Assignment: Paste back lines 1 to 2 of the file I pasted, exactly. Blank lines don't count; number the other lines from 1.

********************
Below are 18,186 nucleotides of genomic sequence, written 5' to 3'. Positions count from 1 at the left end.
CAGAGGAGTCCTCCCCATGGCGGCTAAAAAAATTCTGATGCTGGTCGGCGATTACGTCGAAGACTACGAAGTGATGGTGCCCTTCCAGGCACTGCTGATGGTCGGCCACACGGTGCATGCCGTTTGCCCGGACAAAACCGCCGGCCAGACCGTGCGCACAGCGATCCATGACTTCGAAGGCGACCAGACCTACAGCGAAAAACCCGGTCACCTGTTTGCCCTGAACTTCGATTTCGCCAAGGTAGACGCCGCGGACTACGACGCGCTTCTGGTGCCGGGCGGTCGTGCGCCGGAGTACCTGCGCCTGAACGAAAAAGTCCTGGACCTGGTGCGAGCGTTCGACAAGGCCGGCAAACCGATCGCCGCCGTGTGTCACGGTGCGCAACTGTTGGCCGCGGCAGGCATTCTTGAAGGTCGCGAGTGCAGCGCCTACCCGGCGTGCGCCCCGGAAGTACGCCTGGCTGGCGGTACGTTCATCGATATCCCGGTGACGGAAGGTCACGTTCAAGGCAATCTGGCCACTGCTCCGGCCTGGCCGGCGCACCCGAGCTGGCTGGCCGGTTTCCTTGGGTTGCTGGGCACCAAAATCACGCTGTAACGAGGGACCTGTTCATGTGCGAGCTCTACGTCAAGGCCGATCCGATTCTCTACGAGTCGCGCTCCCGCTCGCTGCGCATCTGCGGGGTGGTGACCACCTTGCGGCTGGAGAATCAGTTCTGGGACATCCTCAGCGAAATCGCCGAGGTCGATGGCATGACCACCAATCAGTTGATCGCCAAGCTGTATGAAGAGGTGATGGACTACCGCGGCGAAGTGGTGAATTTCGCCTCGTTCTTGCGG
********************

Below are 18,186 nucleotides of genomic sequence, written 5' to 3'. Positions count from 1 at the left end.
CAGAGGAGTCCTCCCCATGGCGGCTAAAAAAATTCTGATGCTGGTCGGCGATTACGTCGAAGACTACGAAGTGATGGTGCCCTTCCAGGCACTGCTGATGGTCGGCCACACGGTGCATGCCGTTTGCCCGGACAAAACCGCCGGCCAGACCGTGCGCACAGCGATCCATGACTTCGAAGGCGACCAGACCTACAGCGAAAAACCCGGTCACCTGTTTGCCCTGAACTTCGATTTCGCCAAGGTAGACGCCGCGGACTACGACGCGCTTCTGGTGCCGGGCGGTCGTGCGCCGGAGTACCTGCGCCTGAACGAAAAAGTCCTGGACCTGGTGCGAGCGTTCGACAAGGCCGGCAAACCGATCGCCGCCGTGTGTCACGGTGCGCAACTGTTGGCCGCGGCAGGCATTCTTGAAGGTCGCGAGTGCAGCGCCTACCCGGCGTGCGCCCCGGAAGTACGCCTGGCTGGCGGTACGTTCATCGATATCCCGGTGACGGAAGGTCACGTTCAAGGCAATCTGGCCACTGCTCCGGCCTGGCCGGCGCACCCGAGCTGGCTGGCCGGTTTCCTTGGGTTGCTGGGCACCAAAATCACGCTGTAACGAGGGACCTGTTCATGTGCGAGCTCTACGTCAAGGCCGATCCGATTCTCTACGAGTCGCGCTCCCGCTCGCTGCGCATCTGCGGGGTGGTGACCACCTTGCGGCTGGAGAATCAGTTCTGGGACATCCTCAGCGAAATCGCCGAGGTCGATGGCATGACCACCAATCAGTTGATCGCCAAGCTGTATGAAGAGGTGATGGACTACCGCGGCGAAGTGGTGAATTTCGCCTCGTTCTTGCGG